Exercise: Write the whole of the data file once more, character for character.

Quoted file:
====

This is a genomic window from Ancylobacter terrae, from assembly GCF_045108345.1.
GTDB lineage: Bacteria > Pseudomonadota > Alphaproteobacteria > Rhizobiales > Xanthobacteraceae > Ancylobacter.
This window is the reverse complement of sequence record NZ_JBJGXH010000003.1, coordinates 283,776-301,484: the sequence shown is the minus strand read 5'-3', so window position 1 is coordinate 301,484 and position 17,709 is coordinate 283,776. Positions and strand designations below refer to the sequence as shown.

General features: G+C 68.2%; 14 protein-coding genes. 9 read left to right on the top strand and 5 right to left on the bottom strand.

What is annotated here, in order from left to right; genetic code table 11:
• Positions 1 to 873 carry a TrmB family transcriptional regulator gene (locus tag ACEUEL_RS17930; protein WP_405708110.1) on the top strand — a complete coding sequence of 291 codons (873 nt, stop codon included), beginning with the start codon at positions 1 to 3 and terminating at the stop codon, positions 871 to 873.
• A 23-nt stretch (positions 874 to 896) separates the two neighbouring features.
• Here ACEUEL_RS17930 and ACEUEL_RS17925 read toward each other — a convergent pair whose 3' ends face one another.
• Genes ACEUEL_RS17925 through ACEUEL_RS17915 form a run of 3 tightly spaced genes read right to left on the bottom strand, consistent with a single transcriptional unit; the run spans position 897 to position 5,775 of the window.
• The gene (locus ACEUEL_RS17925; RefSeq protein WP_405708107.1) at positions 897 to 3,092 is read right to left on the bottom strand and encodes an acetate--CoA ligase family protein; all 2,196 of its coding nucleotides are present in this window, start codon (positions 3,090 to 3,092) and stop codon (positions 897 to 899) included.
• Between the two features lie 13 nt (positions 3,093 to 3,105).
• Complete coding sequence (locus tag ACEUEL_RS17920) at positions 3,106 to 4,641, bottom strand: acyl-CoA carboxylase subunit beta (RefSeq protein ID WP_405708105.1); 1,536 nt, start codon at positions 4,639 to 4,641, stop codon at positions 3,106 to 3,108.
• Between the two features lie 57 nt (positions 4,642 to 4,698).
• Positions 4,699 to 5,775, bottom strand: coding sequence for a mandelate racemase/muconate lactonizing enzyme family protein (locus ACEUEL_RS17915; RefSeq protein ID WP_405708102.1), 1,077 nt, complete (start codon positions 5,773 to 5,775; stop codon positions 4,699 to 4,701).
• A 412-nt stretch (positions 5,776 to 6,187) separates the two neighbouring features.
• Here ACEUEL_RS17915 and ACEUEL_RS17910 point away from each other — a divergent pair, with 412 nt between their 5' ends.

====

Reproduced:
This is a genomic window from Ancylobacter terrae, from assembly GCF_045108345.1.
GTDB lineage: Bacteria > Pseudomonadota > Alphaproteobacteria > Rhizobiales > Xanthobacteraceae > Ancylobacter.
This window is the reverse complement of sequence record NZ_JBJGXH010000003.1, coordinates 283,776-301,484: the sequence shown is the minus strand read 5'-3', so window position 1 is coordinate 301,484 and position 17,709 is coordinate 283,776. Positions and strand designations below refer to the sequence as shown.

General features: G+C 68.2%; 14 protein-coding genes. 9 read left to right on the top strand and 5 right to left on the bottom strand.

What is annotated here, in order from left to right; genetic code table 11:
• Positions 1 to 873 carry a TrmB family transcriptional regulator gene (locus tag ACEUEL_RS17930; protein WP_405708110.1) on the top strand — a complete coding sequence of 291 codons (873 nt, stop codon included), beginning with the start codon at positions 1 to 3 and terminating at the stop codon, positions 871 to 873.
• A 23-nt stretch (positions 874 to 896) separates the two neighbouring features.
• Here ACEUEL_RS17930 and ACEUEL_RS17925 read toward each other — a convergent pair whose 3' ends face one another.
• Genes ACEUEL_RS17925 through ACEUEL_RS17915 form a run of 3 tightly spaced genes read right to left on the bottom strand, consistent with a single transcriptional unit; the run spans position 897 to position 5,775 of the window.
• The gene (locus ACEUEL_RS17925; RefSeq protein WP_405708107.1) at positions 897 to 3,092 is read right to left on the bottom strand and encodes an acetate--CoA ligase family protein; all 2,196 of its coding nucleotides are present in this window, start codon (positions 3,090 to 3,092) and stop codon (positions 897 to 899) included.
• Between the two features lie 13 nt (positions 3,093 to 3,105).
• Complete coding sequence (locus tag ACEUEL_RS17920) at positions 3,106 to 4,641, bottom strand: acyl-CoA carboxylase subunit beta (RefSeq protein ID WP_405708105.1); 1,536 nt, start codon at positions 4,639 to 4,641, stop codon at positions 3,106 to 3,108.
• Between the two features lie 57 nt (positions 4,642 to 4,698).
• Positions 4,699 to 5,775, bottom strand: coding sequence for a mandelate racemase/muconate lactonizing enzyme family protein (locus ACEUEL_RS17915; RefSeq protein ID WP_405708102.1), 1,077 nt, complete (start codon positions 5,773 to 5,775; stop codon positions 4,699 to 4,701).
• A 412-nt stretch (positions 5,776 to 6,187) separates the two neighbouring features.
• Here ACEUEL_RS17915 and ACEUEL_RS17910 point away from each other — a divergent pair, with 412 nt between their 5' ends.